The innovation bandwagon appears to be rolling on at pace. Many organisations now include innovation in their strategies or at least as one of their strategic or cultural pillars. This enthusiasm for innovation is hugely encouraging given the government focus on making Australia a more innovative economy. But is this innovation focus appropriate for all organisations, or is it more of a knee-jerk reaction to a growing trend rather than a considered move that reflects each organisation’s growth objectives.
Therein lies the rub. Innovation is not an end to itself; it is merely a means to achieving something else; and typically, that something else is addressing a growth gap. This, of course begs the question: “what is a growth gap”?
Every organisation is on a trajectory relative to growth: the trajectory could be upward, downward or flat – it is the current growth path of the business assuming it carries on doing what it’s doing. Most organisations usually have a bunch of initiatives in the pipeline aimed at lifting this growth trajectory and these will typically be improvements to the current business model e.g. better marketing/sales, increased customer retention, process efficiency gains, better asset utilisation etc.
The important additional overlay to the organisation’s current trajectory (in terms of growth) is the growth aspiration of the business – the growth path that the leadership team would like to be on. An organisation’s growth aspiration is often driven by shareholder pressures but it can also be a response to competition or the threat of disruption. The degree to which the growth aspiration diverges from the expected growth trajectory is the size of the growth gap. This growth gap requires the business to do something different and it is this growth gap that should be driving a significant focus of the innovation agenda.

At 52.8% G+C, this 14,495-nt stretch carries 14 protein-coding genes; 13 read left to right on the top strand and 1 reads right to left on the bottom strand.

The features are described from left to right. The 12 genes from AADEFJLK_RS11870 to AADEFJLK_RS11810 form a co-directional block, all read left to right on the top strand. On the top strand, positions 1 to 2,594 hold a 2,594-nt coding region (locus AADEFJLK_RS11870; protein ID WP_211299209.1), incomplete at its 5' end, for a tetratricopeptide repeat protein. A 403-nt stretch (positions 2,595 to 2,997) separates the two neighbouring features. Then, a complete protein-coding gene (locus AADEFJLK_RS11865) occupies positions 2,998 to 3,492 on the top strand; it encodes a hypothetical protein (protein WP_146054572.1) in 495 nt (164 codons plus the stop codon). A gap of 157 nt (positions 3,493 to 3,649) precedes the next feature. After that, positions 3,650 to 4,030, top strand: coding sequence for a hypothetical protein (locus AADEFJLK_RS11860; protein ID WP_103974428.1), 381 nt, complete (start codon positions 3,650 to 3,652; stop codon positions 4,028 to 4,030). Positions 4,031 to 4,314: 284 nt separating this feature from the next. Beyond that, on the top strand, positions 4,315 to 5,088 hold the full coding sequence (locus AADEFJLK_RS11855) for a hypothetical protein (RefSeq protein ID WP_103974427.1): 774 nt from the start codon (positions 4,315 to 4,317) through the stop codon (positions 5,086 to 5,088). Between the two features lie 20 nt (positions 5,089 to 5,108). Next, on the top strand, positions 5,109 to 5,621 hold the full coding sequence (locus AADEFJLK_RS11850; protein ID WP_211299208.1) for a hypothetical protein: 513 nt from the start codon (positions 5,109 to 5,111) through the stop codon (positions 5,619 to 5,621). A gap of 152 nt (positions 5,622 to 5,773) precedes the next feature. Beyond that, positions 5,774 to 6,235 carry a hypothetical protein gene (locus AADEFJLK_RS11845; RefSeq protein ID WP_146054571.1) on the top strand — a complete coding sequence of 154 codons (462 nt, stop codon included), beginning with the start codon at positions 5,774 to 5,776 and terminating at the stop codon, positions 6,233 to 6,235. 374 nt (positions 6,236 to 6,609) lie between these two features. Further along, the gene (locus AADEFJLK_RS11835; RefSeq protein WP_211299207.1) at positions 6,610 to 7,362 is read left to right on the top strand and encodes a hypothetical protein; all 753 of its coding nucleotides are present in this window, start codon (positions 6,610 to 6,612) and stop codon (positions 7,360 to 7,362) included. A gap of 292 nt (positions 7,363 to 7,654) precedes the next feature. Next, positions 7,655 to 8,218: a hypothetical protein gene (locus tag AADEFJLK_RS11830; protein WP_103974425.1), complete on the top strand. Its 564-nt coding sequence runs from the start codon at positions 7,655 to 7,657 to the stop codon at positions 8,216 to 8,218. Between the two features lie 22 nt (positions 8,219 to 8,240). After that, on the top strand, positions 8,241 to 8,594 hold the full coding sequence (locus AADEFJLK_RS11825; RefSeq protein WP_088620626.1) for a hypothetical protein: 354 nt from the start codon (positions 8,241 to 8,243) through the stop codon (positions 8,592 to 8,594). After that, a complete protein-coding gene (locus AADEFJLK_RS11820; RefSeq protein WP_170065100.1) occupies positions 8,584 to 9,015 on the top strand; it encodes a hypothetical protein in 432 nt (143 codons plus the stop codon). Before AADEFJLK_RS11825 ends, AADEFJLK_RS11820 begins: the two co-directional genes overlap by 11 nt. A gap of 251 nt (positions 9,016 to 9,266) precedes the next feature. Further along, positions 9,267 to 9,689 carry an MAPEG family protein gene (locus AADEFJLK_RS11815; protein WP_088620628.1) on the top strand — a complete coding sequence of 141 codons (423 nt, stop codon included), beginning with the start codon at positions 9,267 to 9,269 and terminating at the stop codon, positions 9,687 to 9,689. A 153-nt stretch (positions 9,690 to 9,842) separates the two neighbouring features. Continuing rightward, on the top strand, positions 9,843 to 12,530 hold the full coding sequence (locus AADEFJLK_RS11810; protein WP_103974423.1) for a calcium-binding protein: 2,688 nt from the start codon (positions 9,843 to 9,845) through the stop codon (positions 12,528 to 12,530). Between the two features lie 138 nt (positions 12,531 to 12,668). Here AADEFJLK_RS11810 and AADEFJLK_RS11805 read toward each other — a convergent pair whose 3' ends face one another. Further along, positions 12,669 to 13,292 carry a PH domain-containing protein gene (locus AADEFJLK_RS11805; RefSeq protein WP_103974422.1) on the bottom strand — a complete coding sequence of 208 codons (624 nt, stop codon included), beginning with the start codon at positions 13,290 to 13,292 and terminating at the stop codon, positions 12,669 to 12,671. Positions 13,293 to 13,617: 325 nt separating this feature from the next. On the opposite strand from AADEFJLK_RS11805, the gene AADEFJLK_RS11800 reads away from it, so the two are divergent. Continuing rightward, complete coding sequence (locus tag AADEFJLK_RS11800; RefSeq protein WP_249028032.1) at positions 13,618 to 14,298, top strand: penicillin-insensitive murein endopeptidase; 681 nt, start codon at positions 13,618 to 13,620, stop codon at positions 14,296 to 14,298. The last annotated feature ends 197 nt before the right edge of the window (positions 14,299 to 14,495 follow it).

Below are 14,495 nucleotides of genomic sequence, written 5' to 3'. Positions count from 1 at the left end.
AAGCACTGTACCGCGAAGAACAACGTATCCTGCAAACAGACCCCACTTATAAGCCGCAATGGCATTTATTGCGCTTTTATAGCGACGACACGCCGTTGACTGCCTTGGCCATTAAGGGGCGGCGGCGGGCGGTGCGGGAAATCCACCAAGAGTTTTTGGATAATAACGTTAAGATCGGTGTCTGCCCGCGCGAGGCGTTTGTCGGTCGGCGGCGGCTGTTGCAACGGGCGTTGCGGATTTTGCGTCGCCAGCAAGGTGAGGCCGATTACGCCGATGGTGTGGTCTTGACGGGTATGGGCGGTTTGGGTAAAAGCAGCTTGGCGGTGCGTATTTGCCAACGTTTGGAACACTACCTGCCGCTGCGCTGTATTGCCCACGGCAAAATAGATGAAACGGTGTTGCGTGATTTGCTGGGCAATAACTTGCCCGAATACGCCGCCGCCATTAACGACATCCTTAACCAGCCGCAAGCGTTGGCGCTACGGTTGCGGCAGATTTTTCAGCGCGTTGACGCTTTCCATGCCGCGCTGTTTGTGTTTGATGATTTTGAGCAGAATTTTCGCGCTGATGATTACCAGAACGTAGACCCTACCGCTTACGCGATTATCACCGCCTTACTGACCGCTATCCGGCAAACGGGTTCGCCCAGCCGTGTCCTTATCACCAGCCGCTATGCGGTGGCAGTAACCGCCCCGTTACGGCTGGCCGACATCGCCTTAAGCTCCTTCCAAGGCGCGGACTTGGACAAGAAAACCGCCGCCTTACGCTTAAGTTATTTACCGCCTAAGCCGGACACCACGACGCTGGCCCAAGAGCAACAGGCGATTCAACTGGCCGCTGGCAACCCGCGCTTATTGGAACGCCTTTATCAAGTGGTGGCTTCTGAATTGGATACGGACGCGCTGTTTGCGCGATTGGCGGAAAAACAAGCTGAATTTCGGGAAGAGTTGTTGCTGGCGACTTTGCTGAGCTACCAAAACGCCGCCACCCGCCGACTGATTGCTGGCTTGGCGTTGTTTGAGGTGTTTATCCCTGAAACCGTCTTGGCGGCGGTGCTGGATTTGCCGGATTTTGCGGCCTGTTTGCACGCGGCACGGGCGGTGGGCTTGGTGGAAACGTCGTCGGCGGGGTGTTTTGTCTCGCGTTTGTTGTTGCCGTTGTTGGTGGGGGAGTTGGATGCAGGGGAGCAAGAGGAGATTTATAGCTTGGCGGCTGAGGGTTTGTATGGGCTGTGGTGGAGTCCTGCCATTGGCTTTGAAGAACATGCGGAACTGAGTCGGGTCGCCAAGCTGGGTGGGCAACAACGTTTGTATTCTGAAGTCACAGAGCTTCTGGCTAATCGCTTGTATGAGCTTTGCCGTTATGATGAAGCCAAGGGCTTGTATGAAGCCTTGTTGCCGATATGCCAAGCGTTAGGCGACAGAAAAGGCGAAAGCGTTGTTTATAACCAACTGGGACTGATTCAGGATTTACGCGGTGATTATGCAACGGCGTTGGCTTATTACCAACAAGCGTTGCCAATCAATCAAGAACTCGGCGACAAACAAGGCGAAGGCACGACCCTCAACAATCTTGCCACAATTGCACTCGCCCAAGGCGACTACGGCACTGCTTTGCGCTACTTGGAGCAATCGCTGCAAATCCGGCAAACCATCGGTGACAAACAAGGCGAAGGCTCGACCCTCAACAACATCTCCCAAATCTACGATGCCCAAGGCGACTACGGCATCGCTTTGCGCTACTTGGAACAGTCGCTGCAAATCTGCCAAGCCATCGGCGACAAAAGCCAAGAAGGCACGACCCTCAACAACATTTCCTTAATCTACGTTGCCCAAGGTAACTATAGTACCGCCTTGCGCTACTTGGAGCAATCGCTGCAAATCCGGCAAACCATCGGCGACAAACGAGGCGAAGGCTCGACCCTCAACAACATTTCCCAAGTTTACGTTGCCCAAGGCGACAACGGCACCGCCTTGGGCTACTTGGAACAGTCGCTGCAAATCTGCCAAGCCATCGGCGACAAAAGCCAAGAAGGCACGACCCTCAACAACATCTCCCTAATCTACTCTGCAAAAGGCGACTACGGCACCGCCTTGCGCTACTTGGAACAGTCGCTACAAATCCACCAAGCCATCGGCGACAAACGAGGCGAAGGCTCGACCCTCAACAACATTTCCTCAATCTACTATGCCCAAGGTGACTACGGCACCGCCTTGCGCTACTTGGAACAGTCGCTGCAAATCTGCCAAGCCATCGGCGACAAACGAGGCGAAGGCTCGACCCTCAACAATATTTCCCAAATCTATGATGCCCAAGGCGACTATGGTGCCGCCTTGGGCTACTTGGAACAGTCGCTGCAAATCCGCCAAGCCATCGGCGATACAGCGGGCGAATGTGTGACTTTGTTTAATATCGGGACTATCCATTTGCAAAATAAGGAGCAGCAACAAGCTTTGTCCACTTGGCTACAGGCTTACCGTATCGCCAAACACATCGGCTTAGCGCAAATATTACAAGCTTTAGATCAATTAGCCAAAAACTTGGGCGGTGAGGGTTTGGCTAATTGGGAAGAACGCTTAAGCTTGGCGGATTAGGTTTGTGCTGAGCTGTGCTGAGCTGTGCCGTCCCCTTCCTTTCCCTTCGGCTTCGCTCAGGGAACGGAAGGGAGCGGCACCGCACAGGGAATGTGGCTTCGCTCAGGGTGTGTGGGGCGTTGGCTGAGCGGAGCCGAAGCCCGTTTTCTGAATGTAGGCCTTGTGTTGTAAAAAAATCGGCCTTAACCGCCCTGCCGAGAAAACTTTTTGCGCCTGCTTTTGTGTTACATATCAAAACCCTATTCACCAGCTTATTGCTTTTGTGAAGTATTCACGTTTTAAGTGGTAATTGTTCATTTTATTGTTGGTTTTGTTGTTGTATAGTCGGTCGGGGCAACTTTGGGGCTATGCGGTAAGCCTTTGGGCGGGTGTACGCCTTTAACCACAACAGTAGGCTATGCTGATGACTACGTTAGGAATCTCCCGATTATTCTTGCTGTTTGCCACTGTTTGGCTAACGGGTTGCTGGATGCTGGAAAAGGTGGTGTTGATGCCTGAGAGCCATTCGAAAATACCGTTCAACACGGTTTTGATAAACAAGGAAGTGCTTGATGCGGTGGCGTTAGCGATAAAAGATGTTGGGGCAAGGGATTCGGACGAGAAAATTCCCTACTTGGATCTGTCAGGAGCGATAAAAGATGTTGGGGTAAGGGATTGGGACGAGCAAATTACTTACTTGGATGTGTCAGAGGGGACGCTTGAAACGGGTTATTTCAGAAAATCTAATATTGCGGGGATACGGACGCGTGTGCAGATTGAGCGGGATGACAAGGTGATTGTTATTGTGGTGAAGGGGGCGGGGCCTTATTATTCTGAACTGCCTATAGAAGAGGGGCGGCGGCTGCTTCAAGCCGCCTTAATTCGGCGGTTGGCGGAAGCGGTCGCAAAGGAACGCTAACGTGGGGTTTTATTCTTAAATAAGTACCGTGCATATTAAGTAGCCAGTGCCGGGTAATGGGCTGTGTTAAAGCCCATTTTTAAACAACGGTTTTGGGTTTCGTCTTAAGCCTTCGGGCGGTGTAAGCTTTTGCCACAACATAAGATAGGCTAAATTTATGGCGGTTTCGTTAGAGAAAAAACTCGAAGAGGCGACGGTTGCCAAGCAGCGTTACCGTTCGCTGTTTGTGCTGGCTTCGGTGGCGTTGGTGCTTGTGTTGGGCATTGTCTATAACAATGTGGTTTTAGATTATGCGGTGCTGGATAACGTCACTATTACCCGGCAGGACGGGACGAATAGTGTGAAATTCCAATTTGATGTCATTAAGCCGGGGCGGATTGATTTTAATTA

Depending on the size and competitive context of the growth gap, organisations must decide whether they should focus on incremental innovation (squeezing more juice out of the current business model) or more radical innovation (exploring new business models) or perhaps, a healthy dose of both.
So if you want a place to start with your innovation initiatives, our advice would be to:
- Clearly define your growth gap and the competitive context within which you are having to address this gap
- Flesh out your innovation strategy in terms of your relative focus on incremental vs radical innovation
- Define some clear innovation goals that provide focus and measurable outcomes.
Don’t forget that your trajectory to this point might not be reflective of the future of the trajectory so try to be as realistic about expected performance as you can!
If you would like to talk about defining your growth gap and how it drives your innovation strategy, this is the stuff we love to talk about so it would be great to hear from you! email@example.com